Set-top software vendors are winning fresh business as cable operators start to speed up their deployment of Tru2way, the Cable- Labs-developed software specification that allows programmers and operators to deliver standardized interactive applications to a range of digital cable devices.
Major cable operators pledged to consumer electronics manufacturers back in May 2008 that they would support Tru2way, which can eliminate the need for a set-top box, across their footprints by July 2009. But they missed that deadline, and set-makers have focused on marketing new features like broadband capabilities and 3D over Tru2way.
Nonetheless, operators, led by Time Warner, have been slowly deploying leased set-tops that support Tru2way. And vendors say that a meaningful number of Tru2way boxes should hit the market in 2010 and 2011.
U.K.-based NDS, which has supplied middleware to more than 140 million set-tops worldwide but is still a relatively new player in the U.S. cable market, has just won a major deal from Comcast to help the cable giant deploy Tru2way technology. NDS, which has built up a professional services business that initially handled Tru2way integration work for Cox Communications, has been tapped by Comcast to serve as its “prime integrator” for deploying the CableLabs Tru2way Reference Implementation (RI).
According to Jesper Knutsson, VP and general manager of sales for NDS Americas, NDS’ task is to take the RI software “stack,” which was originally designed to perform simulations in a PC environment, and optimize it for a variety of set-tops. (Comcast is reportedly going to deploy Tru2way on new Pace set-tops.) The company will lead set-top-box testing, code development and success validation for the integration of new Tru2way applications and devices.
Mass deployments in 2011
Another middleware player riding Tru2way’s growth is Korean firm Alticast, which fi rst deployed Tru2way in Korea back in 2005; the company has since rolled out its Tru2way middleware in the U.S. on some 2 million set-tops used by Time Warner Cable and Bright House Networks. Last year, the company hired Vidiom Systems and Charter Communications veteran David Housman to run its U.S. unit. It has created an “applications solutions” business that has developed a Twitter app for Tru2way set-tops; the app has drawn interest from major programmers.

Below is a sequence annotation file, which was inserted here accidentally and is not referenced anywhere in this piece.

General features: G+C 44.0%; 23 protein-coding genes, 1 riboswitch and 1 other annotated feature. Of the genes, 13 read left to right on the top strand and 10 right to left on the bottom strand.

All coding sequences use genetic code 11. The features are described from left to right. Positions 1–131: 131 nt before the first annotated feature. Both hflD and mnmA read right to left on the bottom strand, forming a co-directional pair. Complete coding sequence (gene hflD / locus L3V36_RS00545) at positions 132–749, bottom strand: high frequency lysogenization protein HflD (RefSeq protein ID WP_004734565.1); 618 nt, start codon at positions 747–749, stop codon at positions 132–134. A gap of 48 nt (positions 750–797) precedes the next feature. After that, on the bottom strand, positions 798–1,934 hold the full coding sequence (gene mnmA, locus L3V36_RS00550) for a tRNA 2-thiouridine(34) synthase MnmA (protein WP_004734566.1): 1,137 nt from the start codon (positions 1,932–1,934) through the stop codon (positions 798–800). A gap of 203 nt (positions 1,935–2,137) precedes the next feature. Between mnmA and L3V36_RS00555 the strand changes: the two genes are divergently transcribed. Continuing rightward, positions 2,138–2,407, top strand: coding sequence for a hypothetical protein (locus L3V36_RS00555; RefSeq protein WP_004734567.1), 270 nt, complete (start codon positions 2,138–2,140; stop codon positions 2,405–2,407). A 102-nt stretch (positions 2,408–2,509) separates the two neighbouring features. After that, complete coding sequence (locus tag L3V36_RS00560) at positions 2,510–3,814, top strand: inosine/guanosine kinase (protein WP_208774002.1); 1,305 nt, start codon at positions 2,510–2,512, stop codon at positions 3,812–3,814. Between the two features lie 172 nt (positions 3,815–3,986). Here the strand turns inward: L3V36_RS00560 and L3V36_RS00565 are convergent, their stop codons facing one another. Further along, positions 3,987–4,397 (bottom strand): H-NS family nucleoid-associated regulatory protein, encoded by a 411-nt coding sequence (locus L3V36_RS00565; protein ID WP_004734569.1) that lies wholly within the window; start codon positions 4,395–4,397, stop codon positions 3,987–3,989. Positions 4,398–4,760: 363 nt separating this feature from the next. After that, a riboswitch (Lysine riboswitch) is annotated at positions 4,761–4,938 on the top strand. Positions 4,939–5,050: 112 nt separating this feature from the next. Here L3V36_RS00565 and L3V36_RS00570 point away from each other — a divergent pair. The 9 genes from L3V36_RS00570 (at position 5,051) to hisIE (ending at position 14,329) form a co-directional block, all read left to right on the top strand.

Alticast, which also supplies software that enables BD-Live broadband capability on Bluray Disc players, has just won a deal to supply middleware for Cisco’s new Tru2way boxes for unnamed North America operators. It will also supply its Tru2way middleware to Canadian operator Videotron for use on Samsung boxes and will provide application services, including support of a new Tru2way program guide.
Housman estimates that there are only 4 million Tru2way set-tops deployed in the U.S., and expects that number to grow to 7 or 8 million by year-end. He predicts the industry will deploy 10 million new Tru2way set-tops next year, with Alticast getting a sizable chunk of that business: “We see exponential growth in the cable set-top market in the U.S.”
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